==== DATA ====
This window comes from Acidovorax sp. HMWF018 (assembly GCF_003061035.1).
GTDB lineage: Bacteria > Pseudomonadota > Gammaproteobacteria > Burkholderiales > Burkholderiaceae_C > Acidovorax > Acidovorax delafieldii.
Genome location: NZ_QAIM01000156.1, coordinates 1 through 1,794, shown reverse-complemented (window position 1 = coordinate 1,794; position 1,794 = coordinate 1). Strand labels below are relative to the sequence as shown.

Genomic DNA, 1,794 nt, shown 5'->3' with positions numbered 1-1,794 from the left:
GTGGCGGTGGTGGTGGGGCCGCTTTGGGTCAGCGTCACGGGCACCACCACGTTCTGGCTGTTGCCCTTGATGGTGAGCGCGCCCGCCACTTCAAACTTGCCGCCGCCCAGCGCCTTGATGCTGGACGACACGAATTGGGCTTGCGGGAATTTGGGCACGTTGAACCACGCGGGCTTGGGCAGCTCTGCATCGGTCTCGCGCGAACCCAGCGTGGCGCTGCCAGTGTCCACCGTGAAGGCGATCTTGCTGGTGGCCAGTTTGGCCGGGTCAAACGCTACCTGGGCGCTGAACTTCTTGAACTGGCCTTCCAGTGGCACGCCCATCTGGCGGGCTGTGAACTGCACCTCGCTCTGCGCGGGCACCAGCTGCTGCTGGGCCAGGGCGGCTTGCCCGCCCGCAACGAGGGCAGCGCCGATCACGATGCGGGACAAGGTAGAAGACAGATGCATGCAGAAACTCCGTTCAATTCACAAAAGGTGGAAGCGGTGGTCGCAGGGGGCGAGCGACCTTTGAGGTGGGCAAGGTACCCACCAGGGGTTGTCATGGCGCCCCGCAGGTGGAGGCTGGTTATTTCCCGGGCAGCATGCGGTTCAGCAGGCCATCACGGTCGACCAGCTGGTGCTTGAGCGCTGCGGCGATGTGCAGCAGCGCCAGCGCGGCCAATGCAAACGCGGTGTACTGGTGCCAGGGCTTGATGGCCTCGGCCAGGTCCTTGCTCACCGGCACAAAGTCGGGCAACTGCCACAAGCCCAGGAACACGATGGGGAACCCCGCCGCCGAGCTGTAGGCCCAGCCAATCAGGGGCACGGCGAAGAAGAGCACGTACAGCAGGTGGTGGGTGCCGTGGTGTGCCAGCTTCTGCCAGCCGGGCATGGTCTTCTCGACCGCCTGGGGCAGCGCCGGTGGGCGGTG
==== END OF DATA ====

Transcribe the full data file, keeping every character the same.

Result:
This window comes from Acidovorax sp. HMWF018 (assembly GCF_003061035.1).
GTDB lineage: Bacteria > Pseudomonadota > Gammaproteobacteria > Burkholderiales > Burkholderiaceae_C > Acidovorax > Acidovorax delafieldii.
Genome location: NZ_QAIM01000156.1, coordinates 1 through 1,794, shown reverse-complemented (window position 1 = coordinate 1,794; position 1,794 = coordinate 1). Strand labels below are relative to the sequence as shown.

Genomic DNA, 1,794 nt, shown 5'->3' with positions numbered 1-1,794 from the left:
GTGGCGGTGGTGGTGGGGCCGCTTTGGGTCAGCGTCACGGGCACCACCACGTTCTGGCTGTTGCCCTTGATGGTGAGCGCGCCCGCCACTTCAAACTTGCCGCCGCCCAGCGCCTTGATGCTGGACGACACGAATTGGGCTTGCGGGAATTTGGGCACGTTGAACCACGCGGGCTTGGGCAGCTCTGCATCGGTCTCGCGCGAACCCAGCGTGGCGCTGCCAGTGTCCACCGTGAAGGCGATCTTGCTGGTGGCCAGTTTGGCCGGGTCAAACGCTACCTGGGCGCTGAACTTCTTGAACTGGCCTTCCAGTGGCACGCCCATCTGGCGGGCTGTGAACTGCACCTCGCTCTGCGCGGGCACCAGCTGCTGCTGGGCCAGGGCGGCTTGCCCGCCCGCAACGAGGGCAGCGCCGATCACGATGCGGGACAAGGTAGAAGACAGATGCATGCAGAAACTCCGTTCAATTCACAAAAGGTGGAAGCGGTGGTCGCAGGGGGCGAGCGACCTTTGAGGTGGGCAAGGTACCCACCAGGGGTTGTCATGGCGCCCCGCAGGTGGAGGCTGGTTATTTCCCGGGCAGCATGCGGTTCAGCAGGCCATCACGGTCGACCAGCTGGTGCTTGAGCGCTGCGGCGATGTGCAGCAGCGCCAGCGCGGCCAATGCAAACGCGGTGTACTGGTGCCAGGGCTTGATGGCCTCGGCCAGGTCCTTGCTCACCGGCACAAAGTCGGGCAACTGCCACAAGCCCAGGAACACGATGGGGAACCCCGCCGCCGAGCTGTAGGCCCAGCCAATCAGGGGCACGGCGAAGAAGAGCACGTACAGCAGGTGGTGGGTGCCGTGGTGTGCCAGCTTCTGCCAGCCGGGCATGGTCTTCTCGACCGCCTGGGGCAGCGCCGGTGGGCGGTG